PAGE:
Thompson acknowledges Zika concern, but wants to play in Rio

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Posted: Jun 07, 2016 6:11 PM
Thompson acknowledges Zika concern, but wants to play in Rio

CLEVELAND (AP) — Not even Zika worries will deter Klay Thompson from playing in the Olympics if asked.

The Golden State guard, while he and other potential Olympians in these NBA Finals acknowledged having some concerns about the Zika virus, made clear Tuesday he would accept any invitation that comes his way to represent USA Basketball at the Olympics in Rio de Janeiro.

"It would be an honor to play for Team USA," Thompson said. "I'd love to go to Brazil."

His insistence that he wants to play came one day after his Warriors teammate Stephen Curry announced he won't, citing needs to rest and heal as his primary reasons.

The Cleveland-Golden State finals matchup is loaded with Olympic prospects. Curry won't be going, but as many as seven other players in the series may still represent the U.S. this summer — and there's likely international Olympians like Australian teammates Andrew Bogut and Matthew Dellavedova, plus Nigeria's Festus Ezeli.

Warriors forward Draymond Green was downright emphatic about his hope to be there.

"Hell, yeah," Green said when asked if he wants to play, dragging his words out for theatrics.

Golden State's Harrison Barnes also said he wants to go, and 2012 gold medalist Andre Iguodala also hopes to play — but indicated he isn't sure to make the cut.

"I'm on the list," Iguodala said, "but I think I'm the No. 14 pick."

There are 12 slots on the U.S. roster.

Cleveland star and three-time Olympian LeBron James hasn't decided about playing in Rio yet, part of the reason why USA Basketball is working on two different roster scenarios in advance of the anticipated team announcement later this month. Kevin Love remains a possibility, and Kyrie Irving said he will decide after the finals.

Irving said the Cavs are in a tough series with the Warriors, "so I haven't really thought about it."

What many are thinking about, however, is Zika and its risks.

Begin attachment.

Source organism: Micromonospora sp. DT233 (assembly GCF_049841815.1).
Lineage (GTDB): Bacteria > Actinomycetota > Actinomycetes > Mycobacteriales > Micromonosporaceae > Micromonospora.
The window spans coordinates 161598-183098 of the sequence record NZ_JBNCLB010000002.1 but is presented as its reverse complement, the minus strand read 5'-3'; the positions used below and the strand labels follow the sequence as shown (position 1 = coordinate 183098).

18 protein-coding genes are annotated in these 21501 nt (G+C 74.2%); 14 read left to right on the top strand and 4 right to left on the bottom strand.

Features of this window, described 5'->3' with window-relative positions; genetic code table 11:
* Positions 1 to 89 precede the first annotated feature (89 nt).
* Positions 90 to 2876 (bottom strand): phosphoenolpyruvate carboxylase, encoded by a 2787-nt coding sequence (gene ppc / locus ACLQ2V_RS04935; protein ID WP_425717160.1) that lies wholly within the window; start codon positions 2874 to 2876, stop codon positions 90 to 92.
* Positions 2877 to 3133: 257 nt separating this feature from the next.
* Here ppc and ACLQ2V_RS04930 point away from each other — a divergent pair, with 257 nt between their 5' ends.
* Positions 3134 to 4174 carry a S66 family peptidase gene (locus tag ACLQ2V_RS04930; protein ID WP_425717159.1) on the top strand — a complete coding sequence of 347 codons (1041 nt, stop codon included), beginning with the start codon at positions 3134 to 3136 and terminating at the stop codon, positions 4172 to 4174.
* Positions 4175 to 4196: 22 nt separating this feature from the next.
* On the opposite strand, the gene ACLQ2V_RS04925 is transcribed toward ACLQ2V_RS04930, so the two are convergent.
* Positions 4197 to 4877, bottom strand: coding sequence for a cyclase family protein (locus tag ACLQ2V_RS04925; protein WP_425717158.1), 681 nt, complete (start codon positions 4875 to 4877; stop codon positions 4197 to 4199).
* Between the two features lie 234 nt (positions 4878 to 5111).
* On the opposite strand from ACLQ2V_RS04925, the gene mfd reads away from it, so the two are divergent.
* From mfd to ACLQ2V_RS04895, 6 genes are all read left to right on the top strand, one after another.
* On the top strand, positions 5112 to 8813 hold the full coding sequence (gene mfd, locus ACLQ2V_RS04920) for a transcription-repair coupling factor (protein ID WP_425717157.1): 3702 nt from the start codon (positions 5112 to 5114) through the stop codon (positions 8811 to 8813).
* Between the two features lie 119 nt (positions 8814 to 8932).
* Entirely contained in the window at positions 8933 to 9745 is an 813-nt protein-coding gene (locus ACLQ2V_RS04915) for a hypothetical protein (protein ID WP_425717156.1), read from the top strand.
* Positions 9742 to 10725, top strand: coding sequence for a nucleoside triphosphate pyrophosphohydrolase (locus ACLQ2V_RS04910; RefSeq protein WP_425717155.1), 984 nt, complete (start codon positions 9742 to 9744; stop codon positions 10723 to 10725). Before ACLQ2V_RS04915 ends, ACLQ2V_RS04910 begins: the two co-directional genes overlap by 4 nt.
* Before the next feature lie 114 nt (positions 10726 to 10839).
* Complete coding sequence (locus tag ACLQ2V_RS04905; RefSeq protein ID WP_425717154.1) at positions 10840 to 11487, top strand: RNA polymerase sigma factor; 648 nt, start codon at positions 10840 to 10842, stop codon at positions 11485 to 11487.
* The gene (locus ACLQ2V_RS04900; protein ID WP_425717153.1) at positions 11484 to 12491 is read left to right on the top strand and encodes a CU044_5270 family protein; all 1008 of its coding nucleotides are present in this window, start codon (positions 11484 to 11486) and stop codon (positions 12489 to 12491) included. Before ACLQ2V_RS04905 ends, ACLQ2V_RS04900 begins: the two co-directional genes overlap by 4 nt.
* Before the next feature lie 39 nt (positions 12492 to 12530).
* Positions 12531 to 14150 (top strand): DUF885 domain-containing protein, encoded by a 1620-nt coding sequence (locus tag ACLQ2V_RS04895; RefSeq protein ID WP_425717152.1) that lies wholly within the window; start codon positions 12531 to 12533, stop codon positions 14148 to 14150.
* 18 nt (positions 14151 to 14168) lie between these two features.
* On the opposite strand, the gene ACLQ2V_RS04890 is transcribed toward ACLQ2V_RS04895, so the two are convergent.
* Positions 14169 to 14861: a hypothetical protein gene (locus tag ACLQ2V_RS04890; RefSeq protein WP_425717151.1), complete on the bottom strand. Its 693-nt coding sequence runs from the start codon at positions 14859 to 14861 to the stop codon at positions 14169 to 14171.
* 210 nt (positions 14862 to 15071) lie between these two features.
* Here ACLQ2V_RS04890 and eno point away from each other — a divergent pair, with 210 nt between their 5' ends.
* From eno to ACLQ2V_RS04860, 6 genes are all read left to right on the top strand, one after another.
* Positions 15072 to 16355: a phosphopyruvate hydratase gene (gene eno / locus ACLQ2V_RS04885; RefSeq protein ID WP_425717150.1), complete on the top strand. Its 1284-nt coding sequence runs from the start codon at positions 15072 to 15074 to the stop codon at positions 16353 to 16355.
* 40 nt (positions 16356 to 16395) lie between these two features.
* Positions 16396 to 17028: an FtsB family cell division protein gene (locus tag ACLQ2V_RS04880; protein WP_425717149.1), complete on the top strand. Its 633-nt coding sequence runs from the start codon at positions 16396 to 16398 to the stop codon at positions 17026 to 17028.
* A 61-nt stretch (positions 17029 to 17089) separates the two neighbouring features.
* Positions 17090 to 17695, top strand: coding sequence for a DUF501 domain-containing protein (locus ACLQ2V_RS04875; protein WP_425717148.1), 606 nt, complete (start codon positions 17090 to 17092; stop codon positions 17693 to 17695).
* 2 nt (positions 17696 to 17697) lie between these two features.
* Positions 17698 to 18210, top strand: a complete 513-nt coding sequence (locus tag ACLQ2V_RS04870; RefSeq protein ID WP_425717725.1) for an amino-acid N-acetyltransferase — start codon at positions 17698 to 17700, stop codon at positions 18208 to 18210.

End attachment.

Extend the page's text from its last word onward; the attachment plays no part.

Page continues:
Zika is a mosquito-borne virus and although there have been outbreaks across other countries, Brazil has been hit hard. Zika is known to cause severe birth defects, part of the reason NBC "Today" show anchor Savannah Guthrie — who is pregnant — said Tuesday she will not accompany the network's team to Brazil for the Olympics.

U.S. cyclist Tejay van Garderen has already cited Zika concerns as his reasons for dropping out from Olympic consideration, and the World Health Organization is putting together an emergency committee to study the virus and examine risks of the games behind held in Brazil.

Bogut can't stand getting shots, so him already getting several as precautions for visiting Brazil shows how much he wants to represent Australia.

"Just being bitten by a mosquito and then come down with something is a pretty scary prospect," Bogut said. "I've had my yellow fever shot already, which is a battle in itself. And then you've got malaria and you've got Zika. So being able to get that from an insect is pretty scary stuff."

He then half-seriously detailed a precaution option.

"Might have to buy a hazmat outfit to arrive," he said.

Curry said Zika fears didn't factor into his decision. He wants to use the time off this summer to prepare for next season, the rigors of two years capped by NBA Finals appearances taking a toll.

"As his coach, I'm pleased," Warriors coach Steve Kerr said. "He needs rest. ... He weighed all the dynamics and realized that a summer of rest would be the best thing for him long-term. And I think that's the wise choice."

But Thompson said he thinks a couple weeks off between the finals and Olympic preparations will be enough for him.

"The best thing about Team USA, no one's logging heavy minutes," Thompson said.

Thompson acknowledged Zika worries him somewhat — "mosquitoes love me," he quipped — but not enough to deter him from wanting to play.

"It's no joking matter," Thompson said. "It's a little concerning. But at the same time, you've just got to take the precautionary steps to avoid it."

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AP Sports Writer Tom Withers in Cleveland contributed to this story.